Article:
Sometimes Marlo Corletto’s job calls for her to sing the ABCs. Other times she has to try quieting a room full of hyped-up six- and seven-year olds. There’s always something going on, and the noise and constant stimulus amplify Corletto’s intense migraine headaches.
The St. Paul Public Schools teacher and mother of one has suffered from weekly migraines for more than a decade, and a drug cocktail of ibuprofen, Excedrin, and a doctor-prescribed medicine, Sumatriptan, didn’t help. Side effects from the prescription drug include drowsiness and dizziness, not to mention cardiac arrest and seizures.
“I was so worried about what it would do to my brain, squirting these chemicals in my nose,” Corletto says of Sumatriptan. “Sometimes taking it a second time would make [the migraines] go away, and sometimes it wouldn’t.”
Corletto has found a new treatment for her intense head pain, one she says has cured her symptoms without any health risks or side effects. None she’s aware of, anyway.
“I was a naysayer about CBD,” Corletto says, naming the hottest trending homeopathic treatment for pain, among dozens of other ailments. “I never even smoked marijuana, so I was skeptical.”
Two weeks after trying CBD, Corletto says, her migraines went from weekly to bi-weekly. Eventually she had only one a month. After a while they “evaporated into thin air.”
Corletto’s is one of many anecdotal success stories about CBD, which users credit as a cure for everything from cancer to acne. Many of these claims aren’t backed up by research or science, at least not yet, and the drug is considered almost entirely illegitimate in the eyes of federal and state regulators.
More and more users are diving into what’s essentially an unregulated market for an unknown substance, all while hemp farmers, manufacturers, and store owners are taking the sudden hype about this would-be wonder drug to the bank.
CBD, short for cannabidiol, is the second-most popular molecule derived from the cannabis plant, behind THC. The big difference between the two compounds: CBD doesn’t contain the psychoactive ingredient in THC that gets you high.
“Basically, you can think of CBD as THC light,” says Peter Grinspoon, a Harvard Medical School instructor and Doctors for Cannabis Regulation board member. “CBD doesn’t do as much for treatment of pain, sleep disorders, or anxiety as THC,” Grinspoon says, “but it also doesn’t have the main side effect, which is intoxication.”
Ingestion of CBD is a user’s choice. You can eat it, smoke it, drop it on your tongue in liquid form, or apply it like a lotion. Some users even throw it into a bathtub as a bath bomb. The products can be found everywhere from smoke shops to local co-ops to Walmart.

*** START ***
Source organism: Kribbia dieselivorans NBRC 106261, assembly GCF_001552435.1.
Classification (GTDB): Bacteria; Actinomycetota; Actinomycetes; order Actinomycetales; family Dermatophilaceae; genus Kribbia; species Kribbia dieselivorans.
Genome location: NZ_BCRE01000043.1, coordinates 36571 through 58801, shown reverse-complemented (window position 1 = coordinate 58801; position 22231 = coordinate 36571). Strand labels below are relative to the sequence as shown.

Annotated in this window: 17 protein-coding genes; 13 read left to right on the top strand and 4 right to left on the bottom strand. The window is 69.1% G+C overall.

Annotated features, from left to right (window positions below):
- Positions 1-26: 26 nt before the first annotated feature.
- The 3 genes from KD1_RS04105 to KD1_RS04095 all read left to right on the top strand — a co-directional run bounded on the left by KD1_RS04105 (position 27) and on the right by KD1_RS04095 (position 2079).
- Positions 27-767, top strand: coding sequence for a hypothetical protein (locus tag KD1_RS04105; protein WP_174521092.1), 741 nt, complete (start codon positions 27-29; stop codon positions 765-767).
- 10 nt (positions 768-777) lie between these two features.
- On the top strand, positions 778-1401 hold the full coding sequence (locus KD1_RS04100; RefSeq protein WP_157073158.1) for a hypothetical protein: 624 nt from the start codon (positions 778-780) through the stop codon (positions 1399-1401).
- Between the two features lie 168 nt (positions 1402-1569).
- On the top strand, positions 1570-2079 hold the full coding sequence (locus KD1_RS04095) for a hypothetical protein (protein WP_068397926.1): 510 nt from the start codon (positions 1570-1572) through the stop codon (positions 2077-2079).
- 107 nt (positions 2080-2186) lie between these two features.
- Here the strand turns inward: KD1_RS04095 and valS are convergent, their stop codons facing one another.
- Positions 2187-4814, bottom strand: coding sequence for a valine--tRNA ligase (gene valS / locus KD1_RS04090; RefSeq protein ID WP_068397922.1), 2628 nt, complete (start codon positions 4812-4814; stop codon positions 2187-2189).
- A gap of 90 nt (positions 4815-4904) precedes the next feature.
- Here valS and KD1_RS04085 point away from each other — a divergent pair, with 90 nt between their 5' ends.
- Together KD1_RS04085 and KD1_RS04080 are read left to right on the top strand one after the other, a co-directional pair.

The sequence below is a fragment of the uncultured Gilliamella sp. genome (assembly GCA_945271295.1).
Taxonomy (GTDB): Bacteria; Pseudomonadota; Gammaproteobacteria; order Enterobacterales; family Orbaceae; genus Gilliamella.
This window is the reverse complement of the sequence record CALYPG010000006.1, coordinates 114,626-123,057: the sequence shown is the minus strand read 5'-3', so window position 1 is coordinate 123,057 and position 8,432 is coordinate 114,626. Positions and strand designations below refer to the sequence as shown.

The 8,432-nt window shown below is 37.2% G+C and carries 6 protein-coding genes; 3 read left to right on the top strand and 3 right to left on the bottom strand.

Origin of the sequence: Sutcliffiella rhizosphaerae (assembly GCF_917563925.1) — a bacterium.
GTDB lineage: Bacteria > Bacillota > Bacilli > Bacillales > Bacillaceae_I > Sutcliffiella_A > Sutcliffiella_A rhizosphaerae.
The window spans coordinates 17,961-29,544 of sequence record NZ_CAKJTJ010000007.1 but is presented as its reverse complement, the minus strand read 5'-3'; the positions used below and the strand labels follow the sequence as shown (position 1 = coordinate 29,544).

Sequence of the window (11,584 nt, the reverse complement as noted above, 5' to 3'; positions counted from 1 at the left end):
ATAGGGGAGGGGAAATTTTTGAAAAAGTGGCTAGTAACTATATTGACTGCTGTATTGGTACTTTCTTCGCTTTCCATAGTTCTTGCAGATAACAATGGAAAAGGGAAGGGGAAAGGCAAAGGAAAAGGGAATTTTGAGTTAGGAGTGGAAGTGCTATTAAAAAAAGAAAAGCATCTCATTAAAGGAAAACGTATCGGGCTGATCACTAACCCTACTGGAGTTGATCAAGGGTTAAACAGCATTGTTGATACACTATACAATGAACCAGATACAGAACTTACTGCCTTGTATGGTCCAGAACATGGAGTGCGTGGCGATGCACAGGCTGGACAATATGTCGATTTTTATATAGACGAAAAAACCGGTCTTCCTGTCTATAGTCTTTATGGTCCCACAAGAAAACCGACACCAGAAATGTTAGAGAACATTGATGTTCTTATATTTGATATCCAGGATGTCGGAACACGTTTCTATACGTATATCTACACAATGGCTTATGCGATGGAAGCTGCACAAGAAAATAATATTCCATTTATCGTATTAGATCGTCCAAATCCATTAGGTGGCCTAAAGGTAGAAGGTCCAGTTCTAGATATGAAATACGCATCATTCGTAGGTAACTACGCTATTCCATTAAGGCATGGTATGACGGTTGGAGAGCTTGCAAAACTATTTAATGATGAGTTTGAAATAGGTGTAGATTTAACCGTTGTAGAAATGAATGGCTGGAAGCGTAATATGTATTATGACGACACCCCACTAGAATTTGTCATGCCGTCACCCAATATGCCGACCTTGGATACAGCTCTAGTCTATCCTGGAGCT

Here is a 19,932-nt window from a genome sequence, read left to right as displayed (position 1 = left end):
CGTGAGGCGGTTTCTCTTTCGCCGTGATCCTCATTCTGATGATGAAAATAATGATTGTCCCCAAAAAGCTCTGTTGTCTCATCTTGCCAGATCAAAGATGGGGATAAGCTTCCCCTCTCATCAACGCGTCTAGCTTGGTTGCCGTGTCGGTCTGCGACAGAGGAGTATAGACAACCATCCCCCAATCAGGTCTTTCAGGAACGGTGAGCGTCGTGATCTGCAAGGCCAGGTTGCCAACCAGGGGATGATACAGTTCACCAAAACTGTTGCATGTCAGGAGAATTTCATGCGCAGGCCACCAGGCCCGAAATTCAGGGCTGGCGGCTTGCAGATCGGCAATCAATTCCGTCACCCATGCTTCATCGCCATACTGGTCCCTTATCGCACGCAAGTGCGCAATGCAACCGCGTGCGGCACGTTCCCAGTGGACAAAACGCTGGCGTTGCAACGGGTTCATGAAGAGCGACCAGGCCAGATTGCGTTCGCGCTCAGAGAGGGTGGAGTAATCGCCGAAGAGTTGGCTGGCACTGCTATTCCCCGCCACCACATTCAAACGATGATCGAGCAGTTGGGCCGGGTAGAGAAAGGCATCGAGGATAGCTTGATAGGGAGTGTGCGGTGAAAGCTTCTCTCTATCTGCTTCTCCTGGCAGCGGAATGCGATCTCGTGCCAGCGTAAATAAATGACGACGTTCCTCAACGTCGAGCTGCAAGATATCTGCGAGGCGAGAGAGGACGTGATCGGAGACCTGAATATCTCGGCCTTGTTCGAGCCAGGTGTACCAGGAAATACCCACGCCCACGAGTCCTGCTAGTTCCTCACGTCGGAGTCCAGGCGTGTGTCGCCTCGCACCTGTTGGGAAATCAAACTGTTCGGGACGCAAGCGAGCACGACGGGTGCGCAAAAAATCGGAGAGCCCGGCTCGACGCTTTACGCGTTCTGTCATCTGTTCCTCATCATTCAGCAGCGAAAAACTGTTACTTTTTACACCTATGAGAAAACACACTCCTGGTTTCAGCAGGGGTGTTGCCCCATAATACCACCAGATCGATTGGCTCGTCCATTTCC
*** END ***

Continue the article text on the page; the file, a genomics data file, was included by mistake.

With the 2018 Farm Bill, the federal government removed hemp from the Controlled Substances Act, meaning it’s no longer a banned substance. It also reaffirmed the authority the Federal Drug Administration (FDA) has “to regulate products containing cannabis or cannabis-derived compounds”—like drugs and dietary supplements.
The law defined hemp as cannabis with less than 0.3 percent of THC. Prior to that passage, both hemp and marijuana had been considered Schedule 1 drugs.
Minnesota came around to hemp almost as slowly as the feds, with a closely overseen industrial pilot program approved in 2015.
In its first year, the program had seven applicants and six growers. So far in 2019, there have been 310 applicants, 200 growers, and 110 processors, according to MDA data. The dramatic increase strongly correlates to the increasing popularity of CBD, according to Margaret Wiatrowski, a program director with the Minnesota Department of Agriculture.
More people are also interested in growing hemp, mostly for CBD, indoors, where the plant can blossom year-round. In the first two years of the hemp pilot project, there weren’t any indoor hemp operations. That changed last year, with a combined 50,000 square feet dedicated to it, according to MDA data. This year the figure will be a proposed 450,000 square feet.
About 75 percent of people applying for hemp licenses are focused on CBD, largely because of the money to be made in the budding industry. Farmers can make up to $90,000 per acre of CBD-focused hemp, Wiatrowski says.
Minnesota law considers anything that is intended to be used for the “diagnosis, cure, mitigation, treatment, or prevention of disease” as a drug.
Store owners like Steven Brown, CEO of Nothing But Hemp (a CBD-focused Minnesota/Wisconsin chain), have a way around that. Simply put: Don’t tell a customer CBD cures anything, and don’t make any guarantees.
Brown, who uses CBD himself, sells eight core brands to his consumers, who he says are overwhelmingly 45 years old and up. Brown has a story about one sufferer of Parkinson’s who tried CBD and “came back with tears in his eyes, hugged us,” and told them about finally sleeping through the night.
That story might be true, but the patchwork quilt of regulations, each area grayer than the last, means CBD sits in the middle of a massive loophole—one entrepreneurs like Brown and consumers like his Parkinson’s customer are marching right through.
Minnesota Board of Pharmacy Executive Director Cody Wiberg says CBD is obviously being sold as a drug, even though no one’s overseeing it as such. “But at this point we aren’t doing anything. We literally don’t have the resources to enforce this.”
After serving 10 years in the United States Army as a counterintelligence agent, Stefan Egan returned home with a gunshot wound, brain injuries from IED explosions, and post-traumatic stress.
Doctors, both while he was deployed and back stateside, prescribed the Minneapolis resident opioids—roughly 6,500 doses in a two-year period, according to Egan. “It wasn’t hard to get them; doctors were willing to do anything to keep you in the fight.”
He says his squad was also given Adderall-like drugs to stay alert and Valium-like substances to come down after. Now he’s mostly using just one drug, CBD, and thinks soldiers could serve longer tours if that was an option.